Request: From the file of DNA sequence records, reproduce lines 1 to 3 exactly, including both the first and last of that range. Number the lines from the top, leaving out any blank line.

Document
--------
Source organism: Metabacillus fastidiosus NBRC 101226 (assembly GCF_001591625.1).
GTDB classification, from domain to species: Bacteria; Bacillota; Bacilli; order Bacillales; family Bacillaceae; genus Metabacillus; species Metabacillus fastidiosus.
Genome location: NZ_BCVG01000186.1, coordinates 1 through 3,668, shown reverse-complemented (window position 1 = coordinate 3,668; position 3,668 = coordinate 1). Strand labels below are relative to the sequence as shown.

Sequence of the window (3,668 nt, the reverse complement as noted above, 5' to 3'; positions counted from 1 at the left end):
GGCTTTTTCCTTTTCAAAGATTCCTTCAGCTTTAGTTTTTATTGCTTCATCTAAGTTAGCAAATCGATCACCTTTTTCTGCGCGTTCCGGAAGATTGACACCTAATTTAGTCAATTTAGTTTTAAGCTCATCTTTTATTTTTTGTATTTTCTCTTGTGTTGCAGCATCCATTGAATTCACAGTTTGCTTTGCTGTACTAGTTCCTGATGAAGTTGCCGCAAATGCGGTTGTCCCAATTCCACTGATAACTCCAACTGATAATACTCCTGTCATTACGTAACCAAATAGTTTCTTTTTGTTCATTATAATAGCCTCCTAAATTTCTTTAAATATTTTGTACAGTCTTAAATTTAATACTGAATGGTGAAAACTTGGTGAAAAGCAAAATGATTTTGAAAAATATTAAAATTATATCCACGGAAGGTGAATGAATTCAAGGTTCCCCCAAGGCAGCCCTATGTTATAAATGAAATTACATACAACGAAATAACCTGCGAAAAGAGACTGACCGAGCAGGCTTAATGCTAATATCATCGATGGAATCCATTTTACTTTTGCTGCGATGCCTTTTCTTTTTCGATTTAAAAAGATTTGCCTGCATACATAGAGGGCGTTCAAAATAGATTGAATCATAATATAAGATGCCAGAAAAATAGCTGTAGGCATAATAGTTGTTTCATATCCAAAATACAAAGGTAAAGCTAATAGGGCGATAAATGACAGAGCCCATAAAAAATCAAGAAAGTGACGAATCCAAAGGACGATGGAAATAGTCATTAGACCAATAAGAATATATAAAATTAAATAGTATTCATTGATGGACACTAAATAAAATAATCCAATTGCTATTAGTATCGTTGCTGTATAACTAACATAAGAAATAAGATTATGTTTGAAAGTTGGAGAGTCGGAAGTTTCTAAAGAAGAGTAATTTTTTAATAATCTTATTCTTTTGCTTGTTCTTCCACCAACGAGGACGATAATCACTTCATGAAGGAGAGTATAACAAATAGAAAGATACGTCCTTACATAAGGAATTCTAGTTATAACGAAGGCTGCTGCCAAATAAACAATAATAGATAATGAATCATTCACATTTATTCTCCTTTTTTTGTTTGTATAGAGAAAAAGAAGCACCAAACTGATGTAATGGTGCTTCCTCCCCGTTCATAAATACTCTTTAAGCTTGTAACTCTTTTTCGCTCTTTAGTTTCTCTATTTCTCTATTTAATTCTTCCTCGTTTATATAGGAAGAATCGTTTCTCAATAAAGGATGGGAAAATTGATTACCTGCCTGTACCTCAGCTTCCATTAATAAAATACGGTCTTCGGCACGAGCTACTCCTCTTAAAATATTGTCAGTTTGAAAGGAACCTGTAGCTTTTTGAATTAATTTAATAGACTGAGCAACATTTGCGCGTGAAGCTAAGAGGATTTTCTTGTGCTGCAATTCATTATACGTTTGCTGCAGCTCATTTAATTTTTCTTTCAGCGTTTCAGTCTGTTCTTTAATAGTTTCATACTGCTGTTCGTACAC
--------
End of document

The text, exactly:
Source organism: Metabacillus fastidiosus NBRC 101226 (assembly GCF_001591625.1).
GTDB classification, from domain to species: Bacteria; Bacillota; Bacilli; order Bacillales; family Bacillaceae; genus Metabacillus; species Metabacillus fastidiosus.
Genome location: NZ_BCVG01000186.1, coordinates 1 through 3,668, shown reverse-complemented (window position 1 = coordinate 3,668; position 3,668 = coordinate 1). Strand labels below are relative to the sequence as shown.